Santa Clara, California, attorney Todd Rothbard got a sober letter from the IRS a few weeks ago. Sorry, it read, you miscalculated your taxes. We owe you $284,603.
Rothbard shook his head and laughed. “No, no, no,” he thought. He made a quick call to his accountant and they agreed he’s not owed a cent. For days, he tried and failed to reach the IRS.
This week, a second envelope arrived with a check for a little more than $285,000 — presumably, it included interest on the money he doesn’t think he deserves.
“I’m pretty scrupulous,” said Rothbard, who runs a busy property rights law firm with about two dozen employees. “There’s no way I’d miss $285,000.”
The IRS handles between 17 and 18 million individual tax returns in California every year. It sends millions of letters to state residents. Sometimes, they admit, they screw up.
“This kind of thing does happen,” said IRS spokesman Raphael Tulino, while declining to comment on the specifics of Rothbard’s case. “There’s no question the IRS — and taxpayers — make mistakes.”
Rothbard agreed: “They’re nuts.”
Rothbard’s annual income places him in the highest state and federal tax brackets and has not varied dramatically in recent years, he said. He makes quarterly estimated tax payments and usually ends up owing a small amount at the end of the year.
Rothbard, 71, is a sometimes cranky but thoughtful conservative who favors free markets and limited government. “I wondered how many other people they’ve done this to,” Rothbard said. “There goes the national treasury.”
But in this case, the levers of government seemingly worked in his favor.
The IRS letter sent on Jan. 4 said the agency reviewed his tax return and determined he had miscalculated and overestimated his alternative minimum tax, qualified business income deduction and his overall rate. The IRS changed three tax computations on his 2019 return.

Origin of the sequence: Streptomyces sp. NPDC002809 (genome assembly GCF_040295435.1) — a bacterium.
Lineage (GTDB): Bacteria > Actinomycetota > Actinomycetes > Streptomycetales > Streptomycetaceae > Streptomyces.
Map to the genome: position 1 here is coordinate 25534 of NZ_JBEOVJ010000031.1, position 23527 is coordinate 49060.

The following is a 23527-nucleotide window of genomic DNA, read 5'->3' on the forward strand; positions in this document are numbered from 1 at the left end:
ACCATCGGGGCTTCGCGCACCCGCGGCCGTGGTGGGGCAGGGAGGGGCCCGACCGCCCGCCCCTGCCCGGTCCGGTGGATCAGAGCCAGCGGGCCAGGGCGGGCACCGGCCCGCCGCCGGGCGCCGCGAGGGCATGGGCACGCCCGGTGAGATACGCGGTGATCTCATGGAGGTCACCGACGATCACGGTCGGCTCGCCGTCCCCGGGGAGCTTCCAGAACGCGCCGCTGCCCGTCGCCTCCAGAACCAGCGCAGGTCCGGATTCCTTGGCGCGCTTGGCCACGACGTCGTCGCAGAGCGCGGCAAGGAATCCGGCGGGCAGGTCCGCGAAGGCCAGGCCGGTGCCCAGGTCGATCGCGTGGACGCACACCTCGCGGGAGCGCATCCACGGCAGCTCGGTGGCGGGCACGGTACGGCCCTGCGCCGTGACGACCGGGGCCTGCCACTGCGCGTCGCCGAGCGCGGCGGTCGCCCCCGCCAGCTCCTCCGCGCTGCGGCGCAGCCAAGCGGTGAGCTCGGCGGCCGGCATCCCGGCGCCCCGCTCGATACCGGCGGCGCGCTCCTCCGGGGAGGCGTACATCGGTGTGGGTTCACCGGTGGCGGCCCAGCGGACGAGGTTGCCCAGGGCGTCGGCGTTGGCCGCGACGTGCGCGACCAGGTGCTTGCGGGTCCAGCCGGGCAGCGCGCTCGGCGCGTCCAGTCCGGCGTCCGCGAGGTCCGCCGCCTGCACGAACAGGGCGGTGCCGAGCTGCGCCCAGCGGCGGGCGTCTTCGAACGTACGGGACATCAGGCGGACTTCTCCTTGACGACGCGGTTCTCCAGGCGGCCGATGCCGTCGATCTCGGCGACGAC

The agency adjusted his refund accordingly, it said, and told Rothbard to expect a check within 4 to 6 weeks.
But Rothbard says the only error was by the IRS. He doesn’t want to cash the check, only to have government accountants recognize a mistake.
Rob Seltzer, a Los Angeles CPA, did not review the return but said miscalculations by professional accountants are exceedingly rare. Calculations are done by sophisticated tax software, leaving little room for human error. And Rothbard would have noticed if he overpaid or accidentally made an extra payment.
“It’s bizarre,” said Seltzer, who specializes in business services for wealthy entertainment clients. “That just doesn’t happen.”
A more common, but still unusual, IRS error is failing to credit a taxpayer with a payment, he said.
The January letter was just the beginning of the frustrations for Rothbard. He called an 800 number on the letter several times to settle the issue. He got no further than an automated message saying the IRS complaint line was not accepting complaints at this time.
After he received the check, he drove from his South Bay, California, home to the IRS office in downtown San Jose. Two guards met him at the door. Sorry, they told him, you’ll have to make an appointment. They gave him another number and a website address and turned him away.
Tulino suggested making an appointment, acknowledging the heavy volume of correspondence. “You have the right to appeal anything the IRS has assessed,” he said.
Rothbard runs a successful law practice serving landlords and property managers, typically handling hundreds of landlord tenant disputes and evictions a month. He’s running out of patience.
He finally reached an IRS agent this week. In a brief conversation, the agent told him they would review the case and get back to him within 30 days.
“Giving money back,” Rothbard said, “is not easy.”